“Pulp: A Film About Life, Death & Supermarkets” makes you understand what a typical rock documentary is about. The film talks about the British rockers stage performance and their career. The film focuses mostly on their hometown in Sheffield, United Kingdom. The documentary is now available for download.
The film rotates around the period of the band’s concert in December 2012 in Sheffield. They had a final stop in Britain during the band’s international reunion tour. They went on a break just after they released their seventh album “We Love Life” which was released in 2001.
Some of the footage of the concert in Sheffield is shown throughout the documentary. Viewers can see how Jarvis Cocker, the band’s lead is preening and dancing about as he sings the band’s biggest hit which is “Common People” with the crowd going wild as he performs.
Also, the camera covers a lot of newspaper vendors, knifemakers and fishmongers along with some pre-teens and older people. Also in the documentary, you will see Cocker trying to fix a tire on the roadside and also feeding ducks. There is also a teenager dancing to the band’s song “Disco 2000”.
Nick Banks, the band’s drummer shows off his daughter’s soccer jersey with the Pulp logo on it because the band supports her team. Cocker in an interview explains that he and Habicht had a common interest in attracting their fans by motivating the production of the film.
Cocker on a telephone call from Paris said that while on stage he wonders who’s the audience and at that time he hasn’t got the chance to find that out. According to him, it’s possible to have a glimpse of one person but one can’t really know what else they do with their life.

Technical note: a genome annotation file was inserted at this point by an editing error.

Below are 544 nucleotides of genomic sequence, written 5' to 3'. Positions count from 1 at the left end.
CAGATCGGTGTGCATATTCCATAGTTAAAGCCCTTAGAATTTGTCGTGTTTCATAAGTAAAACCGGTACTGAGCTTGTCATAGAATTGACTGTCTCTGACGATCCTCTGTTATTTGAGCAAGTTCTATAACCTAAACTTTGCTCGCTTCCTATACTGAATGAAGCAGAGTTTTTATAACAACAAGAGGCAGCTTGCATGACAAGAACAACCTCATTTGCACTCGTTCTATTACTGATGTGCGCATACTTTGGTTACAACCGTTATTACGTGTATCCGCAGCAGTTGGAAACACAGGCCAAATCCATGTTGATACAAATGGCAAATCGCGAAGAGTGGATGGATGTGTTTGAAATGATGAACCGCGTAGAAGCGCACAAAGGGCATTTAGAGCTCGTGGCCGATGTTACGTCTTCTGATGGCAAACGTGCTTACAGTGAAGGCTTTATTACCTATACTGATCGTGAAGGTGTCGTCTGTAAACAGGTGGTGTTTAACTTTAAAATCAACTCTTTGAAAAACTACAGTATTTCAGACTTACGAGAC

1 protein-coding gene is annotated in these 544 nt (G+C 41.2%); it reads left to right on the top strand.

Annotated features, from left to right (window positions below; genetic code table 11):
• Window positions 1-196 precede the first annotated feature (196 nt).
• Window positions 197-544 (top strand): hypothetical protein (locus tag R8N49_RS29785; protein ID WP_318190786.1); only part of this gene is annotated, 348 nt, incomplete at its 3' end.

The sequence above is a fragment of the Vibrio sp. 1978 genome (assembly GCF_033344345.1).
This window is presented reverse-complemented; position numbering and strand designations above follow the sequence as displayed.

Florian Habicht has been a fan of Pulp for a really long time. He first met Cocker after he invited him to come for his New York-based comedy “ Story” at the London Film Festival in October 2012. When Habicht traveled to Sheffield for the first time, he went alone with just the lyrics book of Cocker “Mother, Brother, Lover. The copy of the lyrics comes with the singer’s mentions of local bus stops, markets as well as other landmarks in the place.
In one of the documentary scenes, an elderly choir sings Pulp’s “ Help the Aged” with very appealing harmonies. During the interviews, the Pulp members are usually preoccupied with their aging. Like Candida Doyle, the keyboardist who talks about struggling with rheumatoid arthritis and even Cocker mentions having some anxiety over reforming the Pulp group after over ten years break.
Everybody is thinking “can we do it anymore?” According to them, if they were to do it, it would be best when they are not so fragile. Cocker believes rock music is middle-aged and it is probably getting old but its still possible to reignite the spark from the younger days.